I hope you have been enjoying Rika’s Lair, my monthly column dedicated to thoughts and experiences regarding power dynamics in Service-Oriented D/s relationships. Look up “Ms. Rika” in the search box for links to all my articles in KinkWeekly!
This week, I’m going to step outside of power dynamics, just a bit, and muse on an observation that I’ve been mulling over quite a bit. I will warn you that this is a difficult subject, it will likely be a controversial position, and it may trigger some knee-jerk reactions in folks. I ask that you read this with an understanding that I am not passing judgement on anyone who chooses to self-identify their gender. Everyone has the right to be happy in their bodies, and to feel natural in who they are. Please understand, I’m in favor of it…but I do see an issue that I’d like to discuss and would love to get your feedback on. It’s important to also state that I’m discussing gender identification, not sexual orientation.
In my perfect world, gender stereotypes would be eliminated. The notion that “this is what a female does” and “this is what a male does”, or “this is what a female is capable of” and “this is what a male is capable of” would be moot – because everyone could do anything, feel any way, and act however they do. “This is what I do and what I’m capable of, regardless of my sex” makes the most sense to me. This is, to me, the ultimate goal. Your goal may not be the same, I recognize that – but I think this would make a much better world for everyone.
The move towards self-identification makes sense: People have the right to feel comfortable being the person they perceive themselves to be. People are encouraged to step out of the “confines” of their physical self and live and be seen from their minds. I know that’s the best way to live.
However, it strikes me that the very concept of self-gender-identification brings us FURTHER from my ultimate-goal of bias elimination. My goal is to think about people as people – and to value them as people. Yes, they will be male and female (sex), but the notion that there are “feminine” and “masculine” abilities, actions, capabilities, strengths, and weaknesses creates biases and encourages presumption based on gender. I want to eliminate those stereotypes. What I find is that, in many ways, self-identifying as male or female gender – or even identifying as genderless – relies on, and supports, the very prejudices, stereotypes, and biases that would need to elimination to reach my goal!
Consider, if someone says that their biological sex is male, but they identify as a woman, they are stating that they have an image – a definition – of what “a woman” is: How the female gender acts, feels, behaves, thinks, etc. They are stating that they perceive themselves in this imagery. Rather than just saying, “I’m male (sex) and I act, feel, behave, and think like ‘X’, ‘Y’, ‘Z’”, and expect to acceptance that way, they assign ‘X’, ‘Y’, and ‘Z’ to the female gender. They LABEL and DEFINE the gender with their imagery (bias) of that gender!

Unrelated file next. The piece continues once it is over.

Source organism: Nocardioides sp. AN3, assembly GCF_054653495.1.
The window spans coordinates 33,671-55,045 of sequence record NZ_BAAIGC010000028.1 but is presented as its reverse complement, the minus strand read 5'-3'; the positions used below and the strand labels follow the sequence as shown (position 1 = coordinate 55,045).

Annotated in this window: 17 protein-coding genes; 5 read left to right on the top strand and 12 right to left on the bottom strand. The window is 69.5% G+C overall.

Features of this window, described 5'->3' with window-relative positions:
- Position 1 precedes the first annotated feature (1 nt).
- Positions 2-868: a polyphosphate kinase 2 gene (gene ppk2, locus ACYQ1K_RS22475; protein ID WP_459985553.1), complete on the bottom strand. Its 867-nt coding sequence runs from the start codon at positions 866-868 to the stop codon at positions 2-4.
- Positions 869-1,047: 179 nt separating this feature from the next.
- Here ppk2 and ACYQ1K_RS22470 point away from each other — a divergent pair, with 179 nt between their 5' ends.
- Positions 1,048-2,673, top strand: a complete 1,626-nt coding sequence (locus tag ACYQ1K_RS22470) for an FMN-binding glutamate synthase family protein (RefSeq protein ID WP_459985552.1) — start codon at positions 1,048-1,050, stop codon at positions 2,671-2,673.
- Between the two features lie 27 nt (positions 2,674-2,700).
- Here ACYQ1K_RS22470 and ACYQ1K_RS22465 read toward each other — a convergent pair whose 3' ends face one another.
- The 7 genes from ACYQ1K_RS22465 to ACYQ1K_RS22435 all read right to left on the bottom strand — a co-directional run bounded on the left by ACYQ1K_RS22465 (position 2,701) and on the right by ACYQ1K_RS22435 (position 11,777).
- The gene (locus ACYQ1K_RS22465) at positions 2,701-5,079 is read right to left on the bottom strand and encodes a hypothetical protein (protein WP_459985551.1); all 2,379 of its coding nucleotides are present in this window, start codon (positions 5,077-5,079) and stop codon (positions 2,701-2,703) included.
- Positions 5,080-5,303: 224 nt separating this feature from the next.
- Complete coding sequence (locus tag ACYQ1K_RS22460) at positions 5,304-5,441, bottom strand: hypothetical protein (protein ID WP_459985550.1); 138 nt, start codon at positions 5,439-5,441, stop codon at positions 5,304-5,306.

To me, this is working backwards. Even stating that you have no gender, implies that you know what genders “look like” – and you don’t fit that definition. You must define something to exclude yourself from it.
Look, I recognize that the world sees gender and has biases. I’m not naïve enough to think that we’re anywhere close to eliminating the notions of gender stereotyping – and I can see the value in being able to self-identify as a gender – if for nothing less than highlighting that the traits associated with gender are not associated with sexuality. The world needs a slap in the face – I get that. However, I fear that the longer we define “female” and “male” gender traits, behavior, and capabilities – the longer we promote the imagery associated with genders – the stronger the bias becomes – and the harder it will be to eliminate.
What I’d like to see is a world where people stop making assumption about gender ability, capability, attitude, approach, behavior, dress, etc. and treat each person as an individual with equal opportunity to develop their potential in all areas. I want people to be comfortable and natural in their skin – to dress the way they feel most comfortable – to act the way that’s most natural for them – and be measured on their actions rather than their gender. I want to remove the implications of labels – and I feel the best way to do that, is to stop using the labels entirely.
I welcome your opinion.
Ms. Rika is a lifestyle dominant, educator, and author; living in the suburbs of NYC with her husband/slave. She has written several popular books on her approach to adding Dominant-Centric, Service-Oriented D/s to relationships. You can find her books (in both print and eBook formats) at Lulu.com (http://www.lulu.com/spotlight/msrika), or at Amazon, Barnes & Noble, the iStore, Books-A Million, Kobo.com, or anywhere books are sold. Search for “Ms. Rika”. Write to me at Ms_Rika@hotmail.com